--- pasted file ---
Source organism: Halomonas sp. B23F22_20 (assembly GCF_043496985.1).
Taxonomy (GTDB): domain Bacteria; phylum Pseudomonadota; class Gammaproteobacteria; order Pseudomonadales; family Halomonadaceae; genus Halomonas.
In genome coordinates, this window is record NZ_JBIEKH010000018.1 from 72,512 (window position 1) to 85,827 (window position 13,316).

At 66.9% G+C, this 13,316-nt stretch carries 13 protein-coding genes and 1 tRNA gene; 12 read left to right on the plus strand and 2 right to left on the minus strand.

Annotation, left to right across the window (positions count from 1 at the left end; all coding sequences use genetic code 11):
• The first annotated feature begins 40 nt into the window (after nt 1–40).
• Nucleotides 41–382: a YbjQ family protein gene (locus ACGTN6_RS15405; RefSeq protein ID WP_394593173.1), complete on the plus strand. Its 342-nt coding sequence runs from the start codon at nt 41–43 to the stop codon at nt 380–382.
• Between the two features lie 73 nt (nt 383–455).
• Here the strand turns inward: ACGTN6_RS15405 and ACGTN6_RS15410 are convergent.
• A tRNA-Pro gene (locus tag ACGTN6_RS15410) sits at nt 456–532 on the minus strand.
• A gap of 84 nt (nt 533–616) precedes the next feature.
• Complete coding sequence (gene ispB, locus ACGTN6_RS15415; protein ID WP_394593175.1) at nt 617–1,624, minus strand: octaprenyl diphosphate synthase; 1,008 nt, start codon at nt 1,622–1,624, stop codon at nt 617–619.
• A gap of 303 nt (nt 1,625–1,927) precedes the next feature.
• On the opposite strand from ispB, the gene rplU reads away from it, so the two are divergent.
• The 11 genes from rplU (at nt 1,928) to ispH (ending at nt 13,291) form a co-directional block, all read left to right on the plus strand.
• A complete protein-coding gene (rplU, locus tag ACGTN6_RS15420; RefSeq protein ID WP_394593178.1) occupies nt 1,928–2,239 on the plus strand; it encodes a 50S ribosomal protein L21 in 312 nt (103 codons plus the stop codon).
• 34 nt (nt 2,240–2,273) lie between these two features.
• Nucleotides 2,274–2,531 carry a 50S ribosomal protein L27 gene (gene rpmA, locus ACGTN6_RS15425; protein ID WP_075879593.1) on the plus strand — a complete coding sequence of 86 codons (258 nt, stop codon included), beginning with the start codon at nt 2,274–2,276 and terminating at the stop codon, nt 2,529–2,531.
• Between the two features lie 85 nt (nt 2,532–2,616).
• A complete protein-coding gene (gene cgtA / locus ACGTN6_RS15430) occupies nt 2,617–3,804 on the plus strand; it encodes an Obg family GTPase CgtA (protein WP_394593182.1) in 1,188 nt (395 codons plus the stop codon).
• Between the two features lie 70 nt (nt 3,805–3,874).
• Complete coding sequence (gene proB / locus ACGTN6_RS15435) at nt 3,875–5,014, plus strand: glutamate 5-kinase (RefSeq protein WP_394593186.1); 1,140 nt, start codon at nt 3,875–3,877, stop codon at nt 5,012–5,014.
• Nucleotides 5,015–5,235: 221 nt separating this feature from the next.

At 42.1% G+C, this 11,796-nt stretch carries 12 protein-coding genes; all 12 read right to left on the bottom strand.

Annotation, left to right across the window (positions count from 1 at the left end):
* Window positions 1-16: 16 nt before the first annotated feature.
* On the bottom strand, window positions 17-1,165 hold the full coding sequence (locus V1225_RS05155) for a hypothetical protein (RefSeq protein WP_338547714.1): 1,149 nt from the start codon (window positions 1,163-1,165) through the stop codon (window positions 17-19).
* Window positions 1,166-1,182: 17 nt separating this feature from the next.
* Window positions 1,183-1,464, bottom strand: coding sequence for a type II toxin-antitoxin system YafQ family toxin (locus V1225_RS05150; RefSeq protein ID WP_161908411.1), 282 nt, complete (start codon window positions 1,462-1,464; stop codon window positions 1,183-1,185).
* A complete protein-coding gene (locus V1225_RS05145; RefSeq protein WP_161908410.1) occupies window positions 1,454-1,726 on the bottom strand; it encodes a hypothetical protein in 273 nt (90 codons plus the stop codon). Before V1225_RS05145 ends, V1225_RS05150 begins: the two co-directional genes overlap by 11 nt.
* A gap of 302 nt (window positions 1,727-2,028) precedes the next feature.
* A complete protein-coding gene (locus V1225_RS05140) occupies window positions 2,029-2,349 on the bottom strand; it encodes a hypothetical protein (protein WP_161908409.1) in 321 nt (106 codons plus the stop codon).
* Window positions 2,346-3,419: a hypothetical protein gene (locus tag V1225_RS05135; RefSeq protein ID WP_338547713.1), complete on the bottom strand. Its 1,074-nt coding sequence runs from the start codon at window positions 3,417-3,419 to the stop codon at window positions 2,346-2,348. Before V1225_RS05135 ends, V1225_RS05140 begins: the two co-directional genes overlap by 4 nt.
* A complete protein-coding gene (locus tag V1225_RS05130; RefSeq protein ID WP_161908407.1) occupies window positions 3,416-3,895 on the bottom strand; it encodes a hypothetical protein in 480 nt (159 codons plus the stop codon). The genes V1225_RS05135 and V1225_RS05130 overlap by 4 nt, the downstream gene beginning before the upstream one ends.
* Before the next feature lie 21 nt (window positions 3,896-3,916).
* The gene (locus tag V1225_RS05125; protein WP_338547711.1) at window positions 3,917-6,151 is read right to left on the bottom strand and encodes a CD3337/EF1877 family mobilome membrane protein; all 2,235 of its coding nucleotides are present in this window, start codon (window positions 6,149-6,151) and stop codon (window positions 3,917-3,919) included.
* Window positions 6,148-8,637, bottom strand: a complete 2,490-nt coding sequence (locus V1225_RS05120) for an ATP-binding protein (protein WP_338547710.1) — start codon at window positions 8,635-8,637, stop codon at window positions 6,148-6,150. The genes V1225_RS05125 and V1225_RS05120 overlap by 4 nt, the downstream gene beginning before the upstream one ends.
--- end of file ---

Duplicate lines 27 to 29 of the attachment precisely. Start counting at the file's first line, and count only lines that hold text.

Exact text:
* On the bottom strand, window positions 17-1,165 hold the full coding sequence (locus V1225_RS05155) for a hypothetical protein (RefSeq protein WP_338547714.1): 1,149 nt from the start codon (window positions 1,163-1,165) through the stop codon (window positions 17-19).
* Window positions 1,166-1,182: 17 nt separating this feature from the next.
* Window positions 1,183-1,464, bottom strand: coding sequence for a type II toxin-antitoxin system YafQ family toxin (locus V1225_RS05150; RefSeq protein ID WP_161908411.1), 282 nt, complete (start codon window positions 1,462-1,464; stop codon window positions 1,183-1,185).